New Zealand production company Pukeko Pictures and ITV have secured a deal with China's giant state broadcaster CCTV, to screen the Thunderbirds series.
Wellington based Pukeko made the programme for the UK broadcaster and has a share in the intellectual property rights.
A start date for the Chinese broadcasts is expected soon, and Pukeko is now making the third series of the rebooted 1960s show.
Pukeko chief executive Clive Spink says the deal with its Chinese distribution partner Huawen Century has been a boon and Pukeko is working on four projects for the Chinese TV market.
Part-owned by Sir Richard Taylor, Pukeko has been a big supporter of the NZ Film Commission's China co-production push.
With Chinese co-production partners, it is producing an animated series called The WotWot Kiddets - 52, 11-minutes episodes, with more series to come.
MediaWorks bosses know better than anyone that the rebranding of TV3 will not send viewers racing to the channel.
After 14 years it's a marketing must-do - more housekeeping than a renovation.
The channel's new look is good for at least one thing: drawing a line under the upheavals from 2014 into 2016. Those bad years led to an exodus of staff, and in my mind, left the faint smell of defeat hanging around TV3, though that has diminished over the past six months.
The last makeover was in 2003, when Netflix and Apple TV did not exist, and free to air TV was still dominant.
Justin Mowday is chief executive of DDB, the ad agency for Sky TV. He says it is probably time for a rebrand, not just for viewers, but to help bring in business from advertisers, and for staff. Rebrands allow staff to put the past behind them, says Mowday, as was apparent with the rebranding of Telecom as Spark in August 2014.
A new look might help, but at their heart TV channels are about programming. TV3 is reported to be shifting its focus from news to entertainment and the programming changes involve new formats that mix the two categories.
Next week TV3 will launch The AM Show, the simulcast radio and TV breakfast programme replacing Paul Henry. Expect an ensemble cast with Duncan Garner sharing the set with Amanda Gillies, and Mark Richardson performing the hi-jinx once led by Henry.
The AM Show has a hard task competing with the memory of Henry, who resigned last year, though he has committed to guest spots on another new TV3 show, The Project.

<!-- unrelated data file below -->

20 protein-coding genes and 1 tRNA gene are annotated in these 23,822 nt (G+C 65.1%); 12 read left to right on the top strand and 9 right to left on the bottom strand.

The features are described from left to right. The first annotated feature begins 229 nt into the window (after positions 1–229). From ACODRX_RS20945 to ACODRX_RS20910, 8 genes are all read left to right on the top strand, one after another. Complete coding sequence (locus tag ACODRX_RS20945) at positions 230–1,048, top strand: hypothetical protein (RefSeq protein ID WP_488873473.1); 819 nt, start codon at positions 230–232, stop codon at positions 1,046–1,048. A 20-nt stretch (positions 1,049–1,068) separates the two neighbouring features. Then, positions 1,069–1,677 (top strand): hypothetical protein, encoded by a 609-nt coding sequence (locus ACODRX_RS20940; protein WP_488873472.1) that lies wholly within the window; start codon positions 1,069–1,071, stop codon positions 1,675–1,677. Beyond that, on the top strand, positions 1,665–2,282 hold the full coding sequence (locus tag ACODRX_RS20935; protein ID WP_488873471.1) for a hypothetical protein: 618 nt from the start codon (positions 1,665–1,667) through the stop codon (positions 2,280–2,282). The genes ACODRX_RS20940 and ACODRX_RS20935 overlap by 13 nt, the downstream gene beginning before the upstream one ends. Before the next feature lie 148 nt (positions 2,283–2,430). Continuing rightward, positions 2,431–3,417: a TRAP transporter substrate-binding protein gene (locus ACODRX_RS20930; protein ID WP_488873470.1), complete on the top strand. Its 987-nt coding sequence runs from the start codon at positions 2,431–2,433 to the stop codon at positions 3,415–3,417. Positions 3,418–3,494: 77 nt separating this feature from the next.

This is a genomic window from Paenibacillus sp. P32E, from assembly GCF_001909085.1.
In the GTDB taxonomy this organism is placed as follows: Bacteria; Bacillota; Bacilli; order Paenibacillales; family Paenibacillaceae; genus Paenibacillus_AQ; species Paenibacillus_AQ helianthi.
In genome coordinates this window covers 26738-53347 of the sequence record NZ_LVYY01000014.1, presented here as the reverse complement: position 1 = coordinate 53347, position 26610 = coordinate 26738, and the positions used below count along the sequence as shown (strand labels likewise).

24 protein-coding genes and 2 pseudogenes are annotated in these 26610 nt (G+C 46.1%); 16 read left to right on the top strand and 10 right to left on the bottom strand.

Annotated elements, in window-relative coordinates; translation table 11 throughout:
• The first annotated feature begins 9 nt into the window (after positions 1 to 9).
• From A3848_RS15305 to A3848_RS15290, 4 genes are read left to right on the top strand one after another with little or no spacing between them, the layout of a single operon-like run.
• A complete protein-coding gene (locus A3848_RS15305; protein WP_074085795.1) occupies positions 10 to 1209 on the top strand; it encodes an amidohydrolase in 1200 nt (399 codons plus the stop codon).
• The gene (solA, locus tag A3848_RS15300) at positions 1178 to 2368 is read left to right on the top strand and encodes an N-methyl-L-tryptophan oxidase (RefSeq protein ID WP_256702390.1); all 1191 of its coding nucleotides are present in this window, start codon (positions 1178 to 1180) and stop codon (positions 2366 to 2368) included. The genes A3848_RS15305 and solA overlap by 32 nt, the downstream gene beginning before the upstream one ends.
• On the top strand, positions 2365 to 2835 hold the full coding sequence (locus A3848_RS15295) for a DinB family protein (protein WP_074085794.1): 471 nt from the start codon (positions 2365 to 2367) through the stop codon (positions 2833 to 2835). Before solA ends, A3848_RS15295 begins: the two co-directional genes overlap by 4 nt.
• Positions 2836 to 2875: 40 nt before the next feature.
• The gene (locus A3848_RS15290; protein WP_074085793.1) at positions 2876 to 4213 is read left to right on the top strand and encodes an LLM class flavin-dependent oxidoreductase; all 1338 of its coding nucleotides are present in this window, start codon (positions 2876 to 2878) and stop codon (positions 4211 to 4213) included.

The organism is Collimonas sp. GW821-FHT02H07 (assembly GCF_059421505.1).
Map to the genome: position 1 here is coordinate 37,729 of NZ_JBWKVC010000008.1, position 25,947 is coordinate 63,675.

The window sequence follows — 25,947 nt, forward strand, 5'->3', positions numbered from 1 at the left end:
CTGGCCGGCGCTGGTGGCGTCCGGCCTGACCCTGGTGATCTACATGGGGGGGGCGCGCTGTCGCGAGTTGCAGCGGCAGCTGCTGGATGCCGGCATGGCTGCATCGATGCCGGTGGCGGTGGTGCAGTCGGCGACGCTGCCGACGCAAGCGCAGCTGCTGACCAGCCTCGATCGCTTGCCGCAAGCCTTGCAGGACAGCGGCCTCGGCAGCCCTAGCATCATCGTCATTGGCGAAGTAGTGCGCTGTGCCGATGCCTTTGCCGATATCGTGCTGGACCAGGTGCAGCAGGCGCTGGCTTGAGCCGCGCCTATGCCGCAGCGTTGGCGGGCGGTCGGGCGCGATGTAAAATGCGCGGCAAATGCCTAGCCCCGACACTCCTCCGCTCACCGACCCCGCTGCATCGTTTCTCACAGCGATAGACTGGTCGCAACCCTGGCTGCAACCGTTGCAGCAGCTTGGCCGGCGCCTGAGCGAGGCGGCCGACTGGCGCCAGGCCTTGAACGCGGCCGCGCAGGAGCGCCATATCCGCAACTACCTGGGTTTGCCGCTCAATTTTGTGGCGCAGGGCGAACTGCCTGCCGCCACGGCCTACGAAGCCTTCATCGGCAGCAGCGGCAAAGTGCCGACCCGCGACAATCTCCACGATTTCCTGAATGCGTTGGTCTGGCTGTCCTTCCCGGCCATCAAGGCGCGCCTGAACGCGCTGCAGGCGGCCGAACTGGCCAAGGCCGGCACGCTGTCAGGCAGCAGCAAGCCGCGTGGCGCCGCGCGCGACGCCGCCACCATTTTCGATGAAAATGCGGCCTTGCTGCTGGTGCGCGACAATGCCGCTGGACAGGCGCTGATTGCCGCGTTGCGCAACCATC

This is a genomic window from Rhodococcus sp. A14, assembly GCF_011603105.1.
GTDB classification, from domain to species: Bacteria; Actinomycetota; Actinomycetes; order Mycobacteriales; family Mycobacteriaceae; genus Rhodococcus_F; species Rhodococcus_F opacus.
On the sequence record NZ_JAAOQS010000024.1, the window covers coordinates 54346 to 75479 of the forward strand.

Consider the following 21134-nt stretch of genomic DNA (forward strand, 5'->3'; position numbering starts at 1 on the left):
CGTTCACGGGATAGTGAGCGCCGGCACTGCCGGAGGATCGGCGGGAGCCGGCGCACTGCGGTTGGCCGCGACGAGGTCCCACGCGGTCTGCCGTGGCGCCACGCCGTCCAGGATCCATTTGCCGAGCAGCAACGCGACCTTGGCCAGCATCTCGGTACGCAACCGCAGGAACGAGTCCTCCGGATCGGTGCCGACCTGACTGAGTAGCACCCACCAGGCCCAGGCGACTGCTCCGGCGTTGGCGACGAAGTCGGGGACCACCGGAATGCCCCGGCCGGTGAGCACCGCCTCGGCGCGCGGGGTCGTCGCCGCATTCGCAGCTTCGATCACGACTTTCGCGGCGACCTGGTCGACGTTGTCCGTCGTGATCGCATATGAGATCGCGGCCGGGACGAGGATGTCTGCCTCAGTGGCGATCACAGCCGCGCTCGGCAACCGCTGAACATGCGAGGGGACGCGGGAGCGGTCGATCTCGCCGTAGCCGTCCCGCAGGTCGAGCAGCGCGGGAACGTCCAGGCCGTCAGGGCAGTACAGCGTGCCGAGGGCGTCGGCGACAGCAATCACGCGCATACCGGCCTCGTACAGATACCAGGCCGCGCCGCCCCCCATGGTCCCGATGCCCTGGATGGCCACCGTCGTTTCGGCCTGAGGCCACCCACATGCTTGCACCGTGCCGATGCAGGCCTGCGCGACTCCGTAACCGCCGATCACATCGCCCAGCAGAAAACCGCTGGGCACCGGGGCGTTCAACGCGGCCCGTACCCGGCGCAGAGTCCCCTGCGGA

TV3 will launch The Project on February 20. The local version of an award winning Australian comedy news format, this is MediaWorks' latest effort to revive the 7pm timeslot that never recovered from the end of Campbell Live.
MediaWorks has high hopes for personable weather woman Kanoa Lloyd, who presents The Project alongside Jesse Mulligan and Josh Thomson.
The proof of the pudding will be in the viewing, and I wonder who will provide the newsy edge that makes the Australian Project a success. Maybe tabloid political editor Paddy Gower will be a regular?
How will TV One and Seven Sharp adapt to The Project? The danger, it strikes me, is that Seven Sharp will turn to more chit-chat between Mike Hosking and Toni Street. TV One may think they have a star, while TV3 does not. But in my opinion, you can have too much of the Mike and Toni banter - and that won't bring in new viewers.
Willie Jackson says he will review his roles with Maori media organisations once it is clear whether he will be elected to Parliament on the Labour list.
He has ended three on-air gigs: on TV One's Marae, alongside Alison Mau on RadioLive, and his show on Radio Waatea. Jackson is chief executive of the Manukau Urban Maori Authority, where he oversees Waatea with Waipareira Trust chief executive and business associate John Tamihere.
Jackson holds several roles in Maori media. He is chairman of the National Maori Radio Network, with 21 stations, and a member of the recently created Te Matawai, which does work in Maori broadcasting, though he says he will soon stand down from that role.
Jackson has a finger in many pies, which is probably why Labour has chosen to give him a high place on its list. He can be both belligerent and charming.
Labour Party women and Left activists have lamented Labour's decision, after a blunt RadioLive interview in 2013, in which Jackson and Tamihere talked to a girl named "Amy" about sexual abuse.
In the resulting row, social media activists encouraged advertisers to boycott RadioLive. The show was taken off air, but an internal RadioLive inquiry found there was no breach of broadcasting rules, and there was no complaint to the Broadcasting Standards Authority.
Tamihere's RadioLive contract was not renewed, he took legal action against MediaWorks and the case was subsequently settled.